Matching family tree profiles for Judge Fleet Cooper Sr.
About Fleet Cooper, Sr.
A Patriot of the American Revolution for NORTH CAROLINA. DAR Ancestor #: A025721
"In the name of God, Amen.
I, Fleet Cooper, Senior, of the county of Sampson and state of North Carolina, being of sound mind and memory, calling to mind the mortality of my body, do make and ordain this, my last will and testament in the following manner and form:
First: I give to the estate of my son John Cooper, deceased, one cow and calf, he having received part of his legacy in his lifetime.
Likewise to my son FLEET COOPER 136 acres of land where he now lives.
Likewise to my son William Cooper 150 acres of land where he now lives and all the land I own on Sheppard's Branch.
Likewise to my son Coore Cooper the tract of land that I bought of James Bennett and Henry Easterling and 150 acres joining the same; and 150 acres of land at the White Pond and head of the Great Branch.
Likewise to my daughter Elizabeth Wiggins I give five shillings, she having already received her legacy.
Likewise to my daughter Mary Peterson I give five shillings, she having already received as aforesaid.
Likewise to my daughter Grace Holmes I give five shillings, she also having received as aforesaid.
Also to Polly Holmes, daughter of they said Grace Holmes, seventy five acres of land where the said Grace now lives, the right vested in the said Polly after the death of her mother, the said Grace, who is to have her lifetime on the said land.
And all the rest of my property I leave to my son, Coore Cooper, and each legacy to each of the legatees as before mentioned, to them, their heirs and assigns forever.
And I, the said Fleet Cooper, Senior, acknowledge this and no other to be my last will and testament.
In witness whereof I have here unto set my hand and seal; this 2nd day of July, 1795.
Fleet Cooper, Sr. (Seal)
Fleet Cooper, Jr.
[Note: Will proved by Fleet Cooper Jr. November 1801.]
Oath of Allegiance and Abjuration:
By Act of Assembly passed at Newbern, the 15th of November, 1777. I, A. B., do solemnly and sincerely promise and swear, that I will be faithful and bear true allegiance to the State of North Carolina, to the powers and authorities which are or may be established for the government thereof, not inconsistent with the Constitution. And I do solemnly and sincerely declare, that I do believe in my conscience, that neither the King of Great Britain, nor the Parliament thereof, jointly with the said king or separately, or any foreign prince, person, state, or potentate, have or ought to have any right or title to the dominion or sovereignty of this State, or to any part of the government thereof. And I do renounce, refuse, and abjure any allegiance or obedience to them, or any of them, or to any person or persons put in authority by or under them, or any of them. And I will do my utmost endeavors to disclose and make known to the legislative or executive powers of the said State, all treasons and traitorous conspiracies and attempts whatsoever, which I shall know to be made or intended against the said State. And I do faithfully promise that I will endeavor to support, maintain, and defend the independence of the said State, against him the said king and all other persons whatsoever. And all of these things I do plainly and sincerely acknowledge and swear, according to these express words by me spoken, and according to the plain common sense and understanding of the same words, without any equivocation, mental evasion, or secret reservation whatsoever. And I do make this acknowledgment, abjuration, renunciation and promise, heartily, willingly, and truly, so help me God.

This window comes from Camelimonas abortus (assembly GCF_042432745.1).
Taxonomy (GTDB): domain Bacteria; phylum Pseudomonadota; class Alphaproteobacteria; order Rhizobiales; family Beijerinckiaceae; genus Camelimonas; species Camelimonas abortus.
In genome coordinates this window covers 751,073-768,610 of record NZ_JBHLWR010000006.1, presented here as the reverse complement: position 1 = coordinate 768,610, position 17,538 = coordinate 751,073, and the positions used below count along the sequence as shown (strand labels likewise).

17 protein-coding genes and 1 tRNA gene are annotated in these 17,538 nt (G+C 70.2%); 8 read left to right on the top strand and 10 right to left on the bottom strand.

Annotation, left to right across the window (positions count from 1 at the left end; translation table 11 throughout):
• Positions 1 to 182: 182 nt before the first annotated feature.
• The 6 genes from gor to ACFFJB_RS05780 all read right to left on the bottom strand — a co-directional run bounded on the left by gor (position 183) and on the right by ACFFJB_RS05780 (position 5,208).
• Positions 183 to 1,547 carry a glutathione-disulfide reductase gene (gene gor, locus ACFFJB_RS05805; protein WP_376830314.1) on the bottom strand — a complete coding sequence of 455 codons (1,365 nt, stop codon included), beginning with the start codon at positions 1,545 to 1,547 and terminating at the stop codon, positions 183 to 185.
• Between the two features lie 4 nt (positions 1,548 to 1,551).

Henry Cannon Thomas Routledge William Ball
Michael Kenan Richard Herring J. P. Ballard
Robert Dickson Joseph Dicks James Lockart
George Smith Thomas R.
Alexander Gray Edward Toole
Darcy Fowler Fleet Cooper
Richard Clinton William Dickson
J. Spiller J. Rand
John Molton John Wright
Samuel Houston James Kenan
James Sampson William Taylor
Source: North Carolina History and Fiction Digital Library. Copyright 1971...Faison Wells McGowen and Pearl Canady McGowen...The purpose of this book is to illuminate thousands of flashes across the voluminous pages of Duplin's rich history and its local government. Printed in the United States of America by Edwards & Broughton Co., Raleigh, North Carolina
Source: "The Heritage of Sampson County, North Carolina, 1784 - 1984," published by the Sampson County Historical Society, pp. 375-376, #564.
"Fleet Cooper, (1721-1795) one of the original Justices of the Sampson County Court when Sampson became a county in 1784, had a rich heritage. His fifth great-grandfather was John Cooper, Esq. of County Hants in England. John's son, Richard Cooper, owned large estates in Suffolk and Southampton and was allowed to purchase the Manor of Paulett in the 23rd year of Henry VIII (1532). He married June Kingsmill, daughter of John Kingsmill (died 1509) and Joan Gifford, and died 8 May 1566. Wurts, in his seven volume work on the Magna Charta Barons, their ancestors and descendants, traces her descent from John Lackland (King John) and the Plantagenets, Sveide the Viking, and at least four of the Magna Charta Barons elected by the English people in 1215 to see that King John kept his promises made in the Magna Charta. They were Will de Mobray, Robert de Roos, Gilbert Clare, and his father, Gilbert Clare, both barons.